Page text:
Who is the unwashed in this story? The Pharisee hosting the party has decided it is this woman who has crashed the party. If we were there, we would reach the same conclusion. She was uninvited, and probably for good reason considering the line of work she was in. What is more, she represents a lack of respect for the teachings of the church, and here she is among the church’s teachers. But that’s not the half of it. She has become the center of attention, and Jesus himself – the guest of honor – has turned her into a teacher. The unwashed lecturing the washed, facilitated by a quirky but respectable member of the guild. And we are expected to listen. So, again: who is the unwashed in this story?

Step 2: Advanced Diagnosis (Internal Problem) – No Kiss Of Peace
Who is the unfaithful one in this story who is disturbing the peace? Again, the Pharisee has rendered his verdict. He was hosting a nice little fellowship, a communion of rabbis, when she crashed the party. Her uncleanness has ruined the gathering for him and probably most of his friends. Again, we would be right there with him, looking on in horror. She’s not being faithful, she’s sucking up to the guest of honor, trying to win his favor with her crocodile tears. And Jesus is falling head over heels for it. What kind of teacher is he, to be holding up this unclean woman as a role model for the rest of us? There is little doubt that the Pharisee has begun to regret his decision to invite Jesus into his midst. This Jesus, who came not to bring peace, but a sword (12:49-53), is a bit too much for us to take. He doesn’t respect our customs. He doesn’t appreciate our good intentions. He saves his praise and gratitude for this rude, unwashed, unprincipled party-crasher. And he wonders why we gave him no kiss of peace.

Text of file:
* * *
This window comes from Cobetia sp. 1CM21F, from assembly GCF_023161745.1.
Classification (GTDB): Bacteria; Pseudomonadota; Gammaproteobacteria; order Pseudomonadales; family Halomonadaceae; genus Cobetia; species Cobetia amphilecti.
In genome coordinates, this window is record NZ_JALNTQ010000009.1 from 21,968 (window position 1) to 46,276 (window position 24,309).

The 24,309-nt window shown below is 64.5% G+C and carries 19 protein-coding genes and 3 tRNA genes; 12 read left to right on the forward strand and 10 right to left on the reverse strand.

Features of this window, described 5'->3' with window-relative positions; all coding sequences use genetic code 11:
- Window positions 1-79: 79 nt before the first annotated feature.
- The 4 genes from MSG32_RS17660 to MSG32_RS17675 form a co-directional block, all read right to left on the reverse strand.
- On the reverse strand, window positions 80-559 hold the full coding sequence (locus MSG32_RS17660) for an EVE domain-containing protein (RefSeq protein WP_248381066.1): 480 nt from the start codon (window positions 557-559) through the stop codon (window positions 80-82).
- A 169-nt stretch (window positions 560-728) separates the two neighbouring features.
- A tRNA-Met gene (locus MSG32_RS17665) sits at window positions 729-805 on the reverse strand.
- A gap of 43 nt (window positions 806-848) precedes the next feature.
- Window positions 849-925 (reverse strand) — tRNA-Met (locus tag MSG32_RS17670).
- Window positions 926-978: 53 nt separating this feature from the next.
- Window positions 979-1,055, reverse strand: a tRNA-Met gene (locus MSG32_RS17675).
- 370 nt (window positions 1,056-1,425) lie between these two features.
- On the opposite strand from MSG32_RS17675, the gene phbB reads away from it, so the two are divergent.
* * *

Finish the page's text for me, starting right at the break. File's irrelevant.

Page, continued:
Step 3: Final Diagnosis (Eternal Problem) – No Place in the Kingdom
Who is the one who is out of place in our story? We know what our answer would be: the same as the Pharisee’s. The one who is out of place is most definitely the woman. Her demonstrative outburst has no place in the church. The flaunting of sacred traditions shall not be allowed, or we shall find another place to worship God as we see fit. And so, we depart from Jesus and resolve not to invite him into our midst again, believing that we can better worship and obey God without him. But, as Luke continues to unfold, Jesus keeps popping up in our path, and sooner or later we find we have to deal with his radical agenda. We can’t just dismiss him from our lives. We may be able to crucify him, but to hope he will stay dead is na•veÑand deadly for us.

PROGNOSIS: Much Forgiveness, Much Love

Step 4: Initial Prognosis (Eternal Solution) – Anointed with Love